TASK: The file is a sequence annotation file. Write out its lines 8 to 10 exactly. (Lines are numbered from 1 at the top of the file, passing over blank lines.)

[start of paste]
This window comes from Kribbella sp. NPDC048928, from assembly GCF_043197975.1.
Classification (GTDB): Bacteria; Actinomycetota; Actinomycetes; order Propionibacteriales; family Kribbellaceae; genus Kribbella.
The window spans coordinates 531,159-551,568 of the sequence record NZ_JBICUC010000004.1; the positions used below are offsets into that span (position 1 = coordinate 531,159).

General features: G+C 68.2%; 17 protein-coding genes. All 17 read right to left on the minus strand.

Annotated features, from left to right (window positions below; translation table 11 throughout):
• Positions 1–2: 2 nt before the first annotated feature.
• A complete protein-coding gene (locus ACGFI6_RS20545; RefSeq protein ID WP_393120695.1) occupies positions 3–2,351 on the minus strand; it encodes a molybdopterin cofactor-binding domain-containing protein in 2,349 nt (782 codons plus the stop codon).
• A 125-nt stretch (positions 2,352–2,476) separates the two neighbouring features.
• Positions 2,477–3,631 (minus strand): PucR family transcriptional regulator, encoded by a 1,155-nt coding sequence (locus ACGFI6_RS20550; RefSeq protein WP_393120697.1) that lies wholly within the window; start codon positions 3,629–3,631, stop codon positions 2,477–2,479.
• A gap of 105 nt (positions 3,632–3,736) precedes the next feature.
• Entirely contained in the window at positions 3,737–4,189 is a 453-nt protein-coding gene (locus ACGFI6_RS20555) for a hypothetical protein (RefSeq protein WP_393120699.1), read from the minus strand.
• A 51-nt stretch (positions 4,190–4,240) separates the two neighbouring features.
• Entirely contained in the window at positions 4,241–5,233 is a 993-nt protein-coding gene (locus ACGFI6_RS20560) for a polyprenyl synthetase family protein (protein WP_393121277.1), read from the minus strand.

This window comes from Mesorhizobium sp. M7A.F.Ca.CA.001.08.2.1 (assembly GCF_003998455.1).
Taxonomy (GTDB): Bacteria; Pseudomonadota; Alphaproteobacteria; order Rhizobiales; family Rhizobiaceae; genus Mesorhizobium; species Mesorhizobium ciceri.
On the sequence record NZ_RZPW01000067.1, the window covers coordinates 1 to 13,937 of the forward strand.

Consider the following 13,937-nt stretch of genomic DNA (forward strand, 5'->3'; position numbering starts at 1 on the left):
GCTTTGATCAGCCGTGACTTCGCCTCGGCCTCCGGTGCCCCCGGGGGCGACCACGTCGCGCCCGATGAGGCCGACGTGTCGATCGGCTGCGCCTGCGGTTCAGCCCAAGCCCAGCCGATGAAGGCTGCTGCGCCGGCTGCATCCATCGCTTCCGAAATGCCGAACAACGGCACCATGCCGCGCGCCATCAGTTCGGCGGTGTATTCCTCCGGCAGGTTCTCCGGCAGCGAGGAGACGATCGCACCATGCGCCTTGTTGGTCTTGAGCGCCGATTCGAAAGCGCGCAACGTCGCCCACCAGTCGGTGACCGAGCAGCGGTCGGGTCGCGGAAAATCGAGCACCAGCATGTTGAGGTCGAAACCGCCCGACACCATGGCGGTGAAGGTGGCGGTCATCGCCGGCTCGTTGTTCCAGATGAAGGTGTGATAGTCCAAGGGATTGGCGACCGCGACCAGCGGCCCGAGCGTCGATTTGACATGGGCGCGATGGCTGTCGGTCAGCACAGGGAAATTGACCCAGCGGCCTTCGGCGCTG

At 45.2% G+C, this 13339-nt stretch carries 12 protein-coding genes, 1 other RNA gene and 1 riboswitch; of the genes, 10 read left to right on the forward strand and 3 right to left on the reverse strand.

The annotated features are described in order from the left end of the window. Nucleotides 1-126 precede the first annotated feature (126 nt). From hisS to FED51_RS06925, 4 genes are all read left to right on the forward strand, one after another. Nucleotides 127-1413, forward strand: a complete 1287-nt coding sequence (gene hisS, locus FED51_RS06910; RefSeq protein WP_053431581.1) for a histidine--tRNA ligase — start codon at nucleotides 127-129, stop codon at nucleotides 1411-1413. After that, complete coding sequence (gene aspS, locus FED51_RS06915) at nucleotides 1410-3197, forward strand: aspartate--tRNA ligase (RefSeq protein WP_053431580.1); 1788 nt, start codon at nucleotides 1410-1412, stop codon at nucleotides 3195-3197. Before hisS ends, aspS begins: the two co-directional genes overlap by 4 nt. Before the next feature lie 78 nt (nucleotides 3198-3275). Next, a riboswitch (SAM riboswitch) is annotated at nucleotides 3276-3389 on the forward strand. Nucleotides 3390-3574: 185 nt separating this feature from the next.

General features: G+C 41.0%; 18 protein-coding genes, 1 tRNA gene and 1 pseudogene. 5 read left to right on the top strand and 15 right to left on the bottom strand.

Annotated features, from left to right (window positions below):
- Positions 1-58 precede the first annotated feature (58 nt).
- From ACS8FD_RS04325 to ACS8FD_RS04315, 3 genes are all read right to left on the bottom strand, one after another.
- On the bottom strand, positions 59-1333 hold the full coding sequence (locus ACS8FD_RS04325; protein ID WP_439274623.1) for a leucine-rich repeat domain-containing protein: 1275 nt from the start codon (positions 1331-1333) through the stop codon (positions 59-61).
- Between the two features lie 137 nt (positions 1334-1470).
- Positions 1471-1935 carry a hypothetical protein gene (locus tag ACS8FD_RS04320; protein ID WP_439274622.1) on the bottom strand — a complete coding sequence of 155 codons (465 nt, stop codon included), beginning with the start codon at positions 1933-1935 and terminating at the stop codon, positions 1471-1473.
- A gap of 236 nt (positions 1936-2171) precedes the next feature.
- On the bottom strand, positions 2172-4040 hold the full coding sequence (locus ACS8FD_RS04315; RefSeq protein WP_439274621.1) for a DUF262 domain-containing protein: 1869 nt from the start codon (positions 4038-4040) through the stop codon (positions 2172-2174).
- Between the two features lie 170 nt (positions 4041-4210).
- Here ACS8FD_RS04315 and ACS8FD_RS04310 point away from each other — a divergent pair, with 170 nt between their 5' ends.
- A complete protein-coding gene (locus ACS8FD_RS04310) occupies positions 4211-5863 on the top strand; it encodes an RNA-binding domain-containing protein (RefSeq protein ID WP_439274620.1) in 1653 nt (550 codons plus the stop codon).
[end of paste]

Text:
• A 125-nt stretch (positions 2,352–2,476) separates the two neighbouring features.
• Positions 2,477–3,631 (minus strand): PucR family transcriptional regulator, encoded by a 1,155-nt coding sequence (locus ACGFI6_RS20550; RefSeq protein WP_393120697.1) that lies wholly within the window; start codon positions 3,629–3,631, stop codon positions 2,477–2,479.
• A gap of 105 nt (positions 3,632–3,736) precedes the next feature.